There was a nice, straight-ish crook, so I thought I would begin with a small ladle, since I gave the only other ladle I had last weekend to my brother-in-law who I know will actually use it. The laurel actually carved well - certainly not too dry (I've carved much drier and harder wood), but also not fresh, which in some respects is better as the wood doesn't seem to be so fibrous and carves cleaner. Also, not so much chance of the spoon drying too quickly and splitting, which is one of the things that upsets me more than anything, closely followed by when my wife puts the long handled serving spoons in the utensil drawer instead of in the jar under the sink where she knows they belong (I suspect she is trying to drive me slowly insane).
The finished spoon, whilst not ground-breaking in its design, is a little different for me as it is fairly asymmetric, in that there is a distinct twist between the handle and the bowl and I would usually aim for completely symmetrical, but I figured, what's the point of using a crook where you follow the natural line of the grain, if I'm only going to alter that line to suit my own eye. As it turns out, it doesn't offend me too much and it's a nice little spoon.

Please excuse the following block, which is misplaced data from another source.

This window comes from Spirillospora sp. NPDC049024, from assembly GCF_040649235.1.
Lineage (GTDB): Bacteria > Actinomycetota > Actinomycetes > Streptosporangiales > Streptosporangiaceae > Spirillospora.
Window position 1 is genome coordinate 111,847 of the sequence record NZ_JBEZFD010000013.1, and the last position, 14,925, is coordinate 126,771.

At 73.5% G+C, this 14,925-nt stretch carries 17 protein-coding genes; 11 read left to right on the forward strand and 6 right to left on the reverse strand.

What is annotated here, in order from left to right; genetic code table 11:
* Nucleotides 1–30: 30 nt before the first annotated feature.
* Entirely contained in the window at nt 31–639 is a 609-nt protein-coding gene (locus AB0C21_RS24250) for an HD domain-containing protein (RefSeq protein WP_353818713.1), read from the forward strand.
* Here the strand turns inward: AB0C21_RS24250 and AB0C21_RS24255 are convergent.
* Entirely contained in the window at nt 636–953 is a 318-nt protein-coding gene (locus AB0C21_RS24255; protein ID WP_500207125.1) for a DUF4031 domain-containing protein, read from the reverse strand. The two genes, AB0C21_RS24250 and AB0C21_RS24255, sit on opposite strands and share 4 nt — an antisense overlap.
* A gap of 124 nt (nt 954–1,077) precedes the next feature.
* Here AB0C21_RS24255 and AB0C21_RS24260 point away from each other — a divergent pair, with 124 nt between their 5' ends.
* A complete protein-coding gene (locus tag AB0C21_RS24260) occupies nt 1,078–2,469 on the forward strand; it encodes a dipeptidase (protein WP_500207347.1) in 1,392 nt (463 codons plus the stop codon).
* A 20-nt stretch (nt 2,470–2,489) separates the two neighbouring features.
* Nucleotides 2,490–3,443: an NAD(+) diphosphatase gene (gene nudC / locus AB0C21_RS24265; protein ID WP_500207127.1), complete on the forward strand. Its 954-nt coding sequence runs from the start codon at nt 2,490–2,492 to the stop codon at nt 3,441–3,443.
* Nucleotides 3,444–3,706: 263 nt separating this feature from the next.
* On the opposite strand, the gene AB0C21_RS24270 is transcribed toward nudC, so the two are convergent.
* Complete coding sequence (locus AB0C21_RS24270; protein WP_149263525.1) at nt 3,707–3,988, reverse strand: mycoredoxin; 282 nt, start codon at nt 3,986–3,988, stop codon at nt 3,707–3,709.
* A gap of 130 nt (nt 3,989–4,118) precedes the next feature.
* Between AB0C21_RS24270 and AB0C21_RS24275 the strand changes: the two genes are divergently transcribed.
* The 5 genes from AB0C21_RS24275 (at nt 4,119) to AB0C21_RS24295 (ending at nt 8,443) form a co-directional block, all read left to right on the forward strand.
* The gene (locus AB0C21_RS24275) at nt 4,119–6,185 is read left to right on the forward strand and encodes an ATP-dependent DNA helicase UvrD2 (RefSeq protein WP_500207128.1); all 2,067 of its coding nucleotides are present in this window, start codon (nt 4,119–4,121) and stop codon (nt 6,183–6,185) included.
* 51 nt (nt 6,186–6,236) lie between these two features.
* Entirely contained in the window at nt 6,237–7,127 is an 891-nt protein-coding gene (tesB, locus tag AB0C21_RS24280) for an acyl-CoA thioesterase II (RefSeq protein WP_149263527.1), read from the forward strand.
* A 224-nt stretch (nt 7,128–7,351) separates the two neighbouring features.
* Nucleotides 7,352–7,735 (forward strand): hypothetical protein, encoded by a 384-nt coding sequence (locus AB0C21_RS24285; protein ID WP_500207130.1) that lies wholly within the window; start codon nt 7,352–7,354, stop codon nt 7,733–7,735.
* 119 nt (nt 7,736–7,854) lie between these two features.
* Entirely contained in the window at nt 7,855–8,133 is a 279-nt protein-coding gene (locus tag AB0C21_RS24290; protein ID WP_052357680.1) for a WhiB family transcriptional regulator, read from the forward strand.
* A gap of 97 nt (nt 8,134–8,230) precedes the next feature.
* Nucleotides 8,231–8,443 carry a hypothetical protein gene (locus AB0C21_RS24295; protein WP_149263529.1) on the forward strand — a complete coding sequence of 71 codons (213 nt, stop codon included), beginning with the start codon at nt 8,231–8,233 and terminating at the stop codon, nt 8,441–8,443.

|You'll notice I've left a thin strip of bark on the handle in order to maintain the shape - |
we'll have to see if that stays on or not.
Apologies that I forgot again to put something else in the photos for a size reference - it's small for a ladle, about 6 inches, and I guess it would work well as an olive spoon.
As you will see, it has an over exaggerated keel on the heel of the bowl, which at first I thought I would trim back as I was afraid it looked too heavy for such a small ladle, but in the end decided to leave it as it was. I might carve the handle a little at a later date - though I know I say that a lot and then rarely get round to it. I'd really like to learn more carving and kolrossing skills. I guess I need a decent pointed knife.